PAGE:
International students are said to be frustrated by a number of aggravated robberies but do not believe they are being specifically targeted, a students' association says.
Police in Auckland say they are concerned by a number of aggravated robberies suffered by international students in the city.
However, officers admit there has been no increase in the number of cases being reported.
The police are looking for people who saw an attack in Albert Park in the central city on Tuesday evening in which two young students were attacked and robbed.
Naisi Chen from the New Zealand Chinese Students' Association knows the pair and said the attack was so brutal that they were seriously injured.
She said they were still recovering.
"They're obviously very scared and they're worried for their own safety as well as retaliation... the criminals have their phones and their computers so a lot of their data and personal information is on there."
Ms Chen said the women were carrying their bags and walking through the park like "any other university student" when they were robbed.
"The people came up and started taking away their things, as well as beating them and kicking them," she said.
Ms Chen said the wider international student community did not believe Chinese students were being targeted.
"It's a widespread community and social issue... however it has raised a lot of concerns raising our own safety, but it has also made us more united," she said.
"It's definitely not a racial issue. I think any young woman walking alone in a park, quite dark at night, would easily become victims of these kinds of crimes. It's not happening just to Chinese people."
Ms Chen said the two women attacked in Albert Park had been getting support from police, Victim Support, and the Chinese Consulate-General in Auckland.
Auckland University Students' Association president Will Matthews said no concerns had been raised by international students, but Albert Park was a well known danger spot.
"When first years come to Auckland University they're told to watch out in Albert Park.
"When people are in halls close to the park they're told to not be wandering through Albert Park at night by themselves, especially after they've been drinking," he said.
Auckland mayor Len Brown said there were no indications that people who had been assaulted in the city were being targeted because of their nationalities.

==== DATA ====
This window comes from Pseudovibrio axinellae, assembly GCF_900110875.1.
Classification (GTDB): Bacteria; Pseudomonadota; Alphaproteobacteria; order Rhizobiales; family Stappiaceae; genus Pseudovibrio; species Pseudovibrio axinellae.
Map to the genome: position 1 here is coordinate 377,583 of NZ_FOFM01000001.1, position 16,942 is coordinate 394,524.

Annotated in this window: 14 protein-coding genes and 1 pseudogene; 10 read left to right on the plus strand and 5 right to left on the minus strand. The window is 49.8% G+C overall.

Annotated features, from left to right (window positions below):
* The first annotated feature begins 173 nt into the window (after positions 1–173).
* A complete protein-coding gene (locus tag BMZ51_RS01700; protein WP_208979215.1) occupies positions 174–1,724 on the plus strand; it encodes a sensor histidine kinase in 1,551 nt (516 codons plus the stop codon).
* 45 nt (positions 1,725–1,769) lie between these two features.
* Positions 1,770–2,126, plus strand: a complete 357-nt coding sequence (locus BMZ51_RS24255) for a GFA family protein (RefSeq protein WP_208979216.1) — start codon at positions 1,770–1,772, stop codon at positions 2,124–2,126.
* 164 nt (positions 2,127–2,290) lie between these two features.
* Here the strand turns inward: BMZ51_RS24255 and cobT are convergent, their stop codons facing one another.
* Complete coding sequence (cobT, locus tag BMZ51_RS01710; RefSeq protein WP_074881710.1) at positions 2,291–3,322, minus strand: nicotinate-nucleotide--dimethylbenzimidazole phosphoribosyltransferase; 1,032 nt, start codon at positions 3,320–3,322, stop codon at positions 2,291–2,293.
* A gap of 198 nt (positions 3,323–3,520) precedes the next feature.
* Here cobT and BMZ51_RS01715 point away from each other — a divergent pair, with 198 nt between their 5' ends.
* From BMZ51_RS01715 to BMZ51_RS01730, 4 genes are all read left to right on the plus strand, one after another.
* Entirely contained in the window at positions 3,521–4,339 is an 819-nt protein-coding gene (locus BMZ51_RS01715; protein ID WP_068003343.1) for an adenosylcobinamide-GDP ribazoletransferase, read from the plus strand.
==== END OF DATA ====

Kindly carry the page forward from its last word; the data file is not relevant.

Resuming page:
He said crime was going down and a spike in the last month was being addressed.
City 'open to opportunist offenders'
Inspector Joe Tipene, the officer in charge of Maori, Pacific and Ethnic Services (MPES) in the city policing district, said the level of violence being used was concerning.
However, he said the young ages of some of those involved was more concerning again.
"Yes, we are concerned with the level of violence that's been demonstrated in some of these attacks... I think in some of the latest incidents we've had 12-, 13-, 14-year-olds.
"I must reiterate and reassure the community it's not specifically targeted at the student population, but it is an issue which is incredibly hard for us to address," he said.
Mr Tipene said it was a priority for the police to hold offenders to account.
"I know Auckland is a very vibrant and exciting police in which to live, work and study.
"I think the most important thing to realise is that because it's such an international city as such, we're also open to opportunist offenders," he said.
Unitec boosts security
Unitec said it took the safety of its students very seriously and that it had boosted its security.
"Over the last couple of weeks we've put a number of additional security measures in place including increasing our security patrols and increasing CCTV monitoring and coverage.
"We have also set up a freephone number for students to contact our on-site security team directly. We're currently looking at any further actions we can take to ensure our students stay safe," it said.
The tertiary institution said it had told students about the recent attacks and informed them about support services on offer.
AUT said that in light of the recent attacks it would send its international students an email to remind people of the support and services available.
The New Zealand Chinese Students' Association said there would be a public meeting at 6.30pm on Friday at Auckland University in response to the attacks.
It said the meeting would be attended by city councillors, Members of Parliament, the Chinese Consulate-General and the police, who would speak to students.